The Radicalization of Islam
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The paper discusses how the conflict between the Western World and the Arab world, largely waged between the United States and such long-standing allies as the United Kingdom and Australia, is the fallout of centuries of subjugation, exploitation and occupation. The paper focuses on a text by Husain, which details the experience of one Briton who would move from a life of normal devotion to one of extremist engagement with little warning, and illustrates how the experience of humiliation and disenfranchisement which has been foisted upon Muslims living as second class citizens has helped to stimulate a virulent form of political and ideological resentment. The paper then emphasizes that terrorist activities are inherently counterintuitive to Koranic values and are a threat to Islam itself.
From the Paper:"Certainly, these are the qualities that have been emergent in the aftermath of such attacks as those on September 11ths. To the point, when Islamic extremists used American commercial airliners as missiles and felled the World Trade Center in New York City while simultaneously using the same method to punch a whole in the side of the Pentagon in Washington, D.C., the Western World came to understand the extent to which hatred between the modern and tribal worlds had grown. The ultimate implication of the events of 9/11 is that Islam has become, as a result of American foreign policy, economic patterns and military endeavors, a hostile and radicalized culture. This is largely based on perceptions in the Islamic World that the Western World acts with favoritism toward Israel in diplomacy, demonstrates a tendency to exploit Arab states with military acts and pursues opportunistic relationships based on its dependence on Mid-East oil. One of the reasons that is most noted for anger with the Western World by Muslim leaders of state and by the average Islamist residing in the Middle East, is the fact that the United States has so strongly supported Israeli statehood."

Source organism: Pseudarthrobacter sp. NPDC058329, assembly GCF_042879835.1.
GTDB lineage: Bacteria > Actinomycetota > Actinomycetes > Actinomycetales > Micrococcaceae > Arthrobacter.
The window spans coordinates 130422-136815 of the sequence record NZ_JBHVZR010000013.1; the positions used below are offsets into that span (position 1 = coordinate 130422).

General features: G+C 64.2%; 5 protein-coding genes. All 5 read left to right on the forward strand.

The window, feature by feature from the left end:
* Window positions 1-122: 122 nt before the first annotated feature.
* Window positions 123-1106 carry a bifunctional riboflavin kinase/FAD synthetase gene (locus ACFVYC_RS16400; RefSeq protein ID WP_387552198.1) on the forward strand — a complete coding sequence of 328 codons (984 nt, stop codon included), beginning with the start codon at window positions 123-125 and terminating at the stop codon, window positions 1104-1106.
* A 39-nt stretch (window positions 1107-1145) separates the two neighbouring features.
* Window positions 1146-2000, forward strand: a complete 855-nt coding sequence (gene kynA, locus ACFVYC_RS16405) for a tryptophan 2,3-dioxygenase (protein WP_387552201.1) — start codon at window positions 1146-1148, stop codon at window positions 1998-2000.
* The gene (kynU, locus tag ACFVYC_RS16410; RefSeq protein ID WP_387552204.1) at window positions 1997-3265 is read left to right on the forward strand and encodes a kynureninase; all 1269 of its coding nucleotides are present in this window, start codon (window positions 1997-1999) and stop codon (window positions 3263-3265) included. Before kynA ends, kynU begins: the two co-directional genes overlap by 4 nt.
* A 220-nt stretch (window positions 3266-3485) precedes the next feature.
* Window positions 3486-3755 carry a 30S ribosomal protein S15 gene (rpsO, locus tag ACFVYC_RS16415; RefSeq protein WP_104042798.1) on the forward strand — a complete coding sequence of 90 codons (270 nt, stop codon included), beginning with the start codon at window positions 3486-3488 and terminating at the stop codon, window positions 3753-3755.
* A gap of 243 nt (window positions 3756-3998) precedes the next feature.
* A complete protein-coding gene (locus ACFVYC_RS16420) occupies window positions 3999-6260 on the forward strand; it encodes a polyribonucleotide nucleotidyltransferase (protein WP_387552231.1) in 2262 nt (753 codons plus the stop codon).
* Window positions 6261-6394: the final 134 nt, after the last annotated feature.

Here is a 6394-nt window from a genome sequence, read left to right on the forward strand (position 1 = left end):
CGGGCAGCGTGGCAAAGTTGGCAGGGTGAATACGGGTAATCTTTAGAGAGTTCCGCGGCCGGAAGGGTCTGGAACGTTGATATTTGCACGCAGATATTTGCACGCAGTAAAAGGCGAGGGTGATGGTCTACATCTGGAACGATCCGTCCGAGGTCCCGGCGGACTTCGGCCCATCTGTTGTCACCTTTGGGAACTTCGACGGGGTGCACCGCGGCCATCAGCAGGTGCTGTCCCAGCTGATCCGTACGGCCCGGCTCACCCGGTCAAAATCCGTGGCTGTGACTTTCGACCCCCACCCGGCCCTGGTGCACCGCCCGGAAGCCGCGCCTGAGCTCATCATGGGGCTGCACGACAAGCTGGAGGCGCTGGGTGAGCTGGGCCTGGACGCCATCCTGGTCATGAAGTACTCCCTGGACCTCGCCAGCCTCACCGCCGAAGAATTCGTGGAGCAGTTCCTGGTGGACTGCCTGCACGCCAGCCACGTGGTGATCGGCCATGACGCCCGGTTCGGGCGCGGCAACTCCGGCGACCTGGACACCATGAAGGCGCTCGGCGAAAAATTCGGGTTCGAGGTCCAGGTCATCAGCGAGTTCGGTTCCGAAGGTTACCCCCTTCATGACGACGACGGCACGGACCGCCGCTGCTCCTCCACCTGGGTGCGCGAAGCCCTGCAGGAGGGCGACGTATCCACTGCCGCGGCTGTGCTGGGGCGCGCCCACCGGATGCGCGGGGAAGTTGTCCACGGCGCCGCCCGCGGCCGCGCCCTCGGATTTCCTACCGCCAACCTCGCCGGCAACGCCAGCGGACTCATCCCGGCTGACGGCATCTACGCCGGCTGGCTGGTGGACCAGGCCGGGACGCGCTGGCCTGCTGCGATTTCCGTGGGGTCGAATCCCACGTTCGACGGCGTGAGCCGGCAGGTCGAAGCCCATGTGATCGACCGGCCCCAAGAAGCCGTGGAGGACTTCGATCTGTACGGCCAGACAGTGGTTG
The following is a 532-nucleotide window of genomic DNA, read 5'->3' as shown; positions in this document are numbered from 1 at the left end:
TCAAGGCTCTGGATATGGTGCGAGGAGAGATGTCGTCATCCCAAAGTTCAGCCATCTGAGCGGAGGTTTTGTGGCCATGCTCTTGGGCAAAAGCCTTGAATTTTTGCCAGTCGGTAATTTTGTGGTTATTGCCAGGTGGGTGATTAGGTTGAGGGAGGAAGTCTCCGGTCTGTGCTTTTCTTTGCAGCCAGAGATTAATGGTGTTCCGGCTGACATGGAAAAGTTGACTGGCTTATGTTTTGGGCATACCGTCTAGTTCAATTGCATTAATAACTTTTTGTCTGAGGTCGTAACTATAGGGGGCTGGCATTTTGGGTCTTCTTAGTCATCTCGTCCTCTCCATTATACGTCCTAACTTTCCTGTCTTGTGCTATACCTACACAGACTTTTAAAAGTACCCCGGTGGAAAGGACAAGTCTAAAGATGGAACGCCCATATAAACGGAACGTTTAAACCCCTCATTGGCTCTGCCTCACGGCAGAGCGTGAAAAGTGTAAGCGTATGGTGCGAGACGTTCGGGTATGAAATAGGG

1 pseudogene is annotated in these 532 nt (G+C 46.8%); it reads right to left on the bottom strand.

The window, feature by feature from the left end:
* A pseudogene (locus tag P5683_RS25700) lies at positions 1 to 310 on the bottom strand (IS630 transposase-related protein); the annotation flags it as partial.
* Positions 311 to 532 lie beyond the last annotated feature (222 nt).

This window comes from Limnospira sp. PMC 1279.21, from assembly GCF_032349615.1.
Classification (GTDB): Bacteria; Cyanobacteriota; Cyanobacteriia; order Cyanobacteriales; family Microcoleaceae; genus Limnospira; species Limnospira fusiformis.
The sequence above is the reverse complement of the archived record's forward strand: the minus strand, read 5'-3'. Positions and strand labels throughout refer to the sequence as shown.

Sample of Sources Used:
- Gottschalk, P. & Greenberg, G. (?). Islamophobia. Rowman & Littlefield Publishers.
- Husain, E. (2007). The Islamist: Why I Joined Radical Islam in Britain, What I Saw Inside and Why I Left. Penguin.
- Leiken, R.S. (2005). Europe's Angry Muslims. Foreign Affairs, 84(4).
- Mamdani, M. (2004). Good Muslim, Bad Muslim. Random House.
Cite this Analytical Essay:
The Radicalization of Islam (2012, May 20) Retrieved October 24, 2020, from https://www.academon.com/analytical-essay/the-radicalization-of-islam-151057/
"The Radicalization of Islam" 20 May 2012. Web. 24 October. 2020. <https://www.academon.com/analytical-essay/the-radicalization-of-islam-151057/>